Some examples Daugs mentions are rental property, business ventures and investments in private equity.

Having other income streams helps to cushion your savings, especially as you grow older and plan for your retirement years. Certainly not everyone can afford to own multiple properties, but smaller-scale rental opportunities might include renting out rooms in your house/apartment or renting out your car while you work.

Supplement your income from home

It may not be passive income, but you can bring in some cash on your own free time without leaving your home. Read more on 5 easy ways to earn extra money from your couch.

3. They invest with an open mind

Daugs says that his millionaire clients are willing to take on more risk with their investments. They tend to be more open to new ideas and are comfortable carving out a portion of their portfolio to invest money in new sectors based the stock market's conditions, certain policy issues, technological trends and/or the broader economy.

Of course, risk-taking is possible, in part, because millionaires have more money and can arguably weather potential setbacks more easily.

But even if you're not rolling in extra millions, you can still invest in diversified funds that earn more money over time than your traditional savings account. Investing in diversified portfolios (as opposed to one-off stocks) tends to come with less risk because you are putting your money in a range of stocks from a variety of sectors.

Such an example is investing in an exchange-traded fund (ETF) that tracks an index, the most common of which is the S&P 500. You can find ETFs offered by VanguardFidelityCharles Schwab and TD Ameritrade.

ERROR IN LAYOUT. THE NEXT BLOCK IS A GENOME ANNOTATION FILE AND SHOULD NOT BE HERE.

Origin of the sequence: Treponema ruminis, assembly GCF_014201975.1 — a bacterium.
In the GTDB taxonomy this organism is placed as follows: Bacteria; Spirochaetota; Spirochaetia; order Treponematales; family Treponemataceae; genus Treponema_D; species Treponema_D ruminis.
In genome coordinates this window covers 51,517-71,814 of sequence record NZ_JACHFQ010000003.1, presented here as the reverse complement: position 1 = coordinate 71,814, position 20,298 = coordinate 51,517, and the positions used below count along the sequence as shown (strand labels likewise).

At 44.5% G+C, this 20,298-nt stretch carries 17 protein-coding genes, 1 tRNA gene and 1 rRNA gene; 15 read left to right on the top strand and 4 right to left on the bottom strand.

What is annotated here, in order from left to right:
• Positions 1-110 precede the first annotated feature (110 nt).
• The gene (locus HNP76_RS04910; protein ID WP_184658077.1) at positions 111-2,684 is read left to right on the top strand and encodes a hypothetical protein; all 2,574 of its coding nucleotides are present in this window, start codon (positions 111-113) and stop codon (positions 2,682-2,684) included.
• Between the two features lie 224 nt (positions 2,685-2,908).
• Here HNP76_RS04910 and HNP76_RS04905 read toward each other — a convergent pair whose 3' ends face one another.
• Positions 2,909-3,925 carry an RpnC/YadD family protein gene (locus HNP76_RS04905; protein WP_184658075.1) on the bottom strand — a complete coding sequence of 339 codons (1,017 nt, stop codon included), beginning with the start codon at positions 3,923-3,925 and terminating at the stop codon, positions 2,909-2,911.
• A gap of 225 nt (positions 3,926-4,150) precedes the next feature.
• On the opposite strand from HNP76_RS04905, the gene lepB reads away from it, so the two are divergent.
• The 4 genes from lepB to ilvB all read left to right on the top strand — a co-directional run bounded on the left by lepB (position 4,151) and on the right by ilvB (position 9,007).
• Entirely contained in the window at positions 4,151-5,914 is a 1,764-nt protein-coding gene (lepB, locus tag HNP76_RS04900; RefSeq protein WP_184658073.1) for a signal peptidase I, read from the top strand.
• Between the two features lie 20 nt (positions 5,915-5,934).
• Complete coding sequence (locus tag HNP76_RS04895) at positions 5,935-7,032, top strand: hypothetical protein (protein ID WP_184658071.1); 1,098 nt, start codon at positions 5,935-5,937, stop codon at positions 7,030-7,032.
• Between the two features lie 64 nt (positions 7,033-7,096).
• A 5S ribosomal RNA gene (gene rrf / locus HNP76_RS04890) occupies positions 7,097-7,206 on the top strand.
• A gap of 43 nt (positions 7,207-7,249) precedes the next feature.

But you don't have to be an expert to invest your money: Investing beginners who don't follow the market closely can choose to put their money into a robo-advisor like Betterment and Wealthfront or a monthly membership service like Ellevest. Platforms and programs like these typically provide some advisory services, but know the fees beforehand.

You can also utilize plenty of free online resources to help guide you through your investing journey. Try finance apps like Mint and Personal Capital, as well as YouTube channels like "Rule One Investing." Plus, as you invest you can use the software apps to track your net worth over time.

A key rule of thumb to know when you're ready to invest is if you already have an emergency fund set aside. The money you put in the market should be extra cash after your everyday needs are met. This might mean knowing you could handle an unexpected expense, like your car breaking down, plus stashing aside at least six months' worth of your living expenses first.

To learn more, check out this three-question checklist to help you determine when you're ready to invest your money.

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Editorial Note: Opinions, analyses, reviews or recommendations expressed in this article are those of the Select editorial staff’s alone, and have not been reviewed, approved or otherwise endorsed by any third party.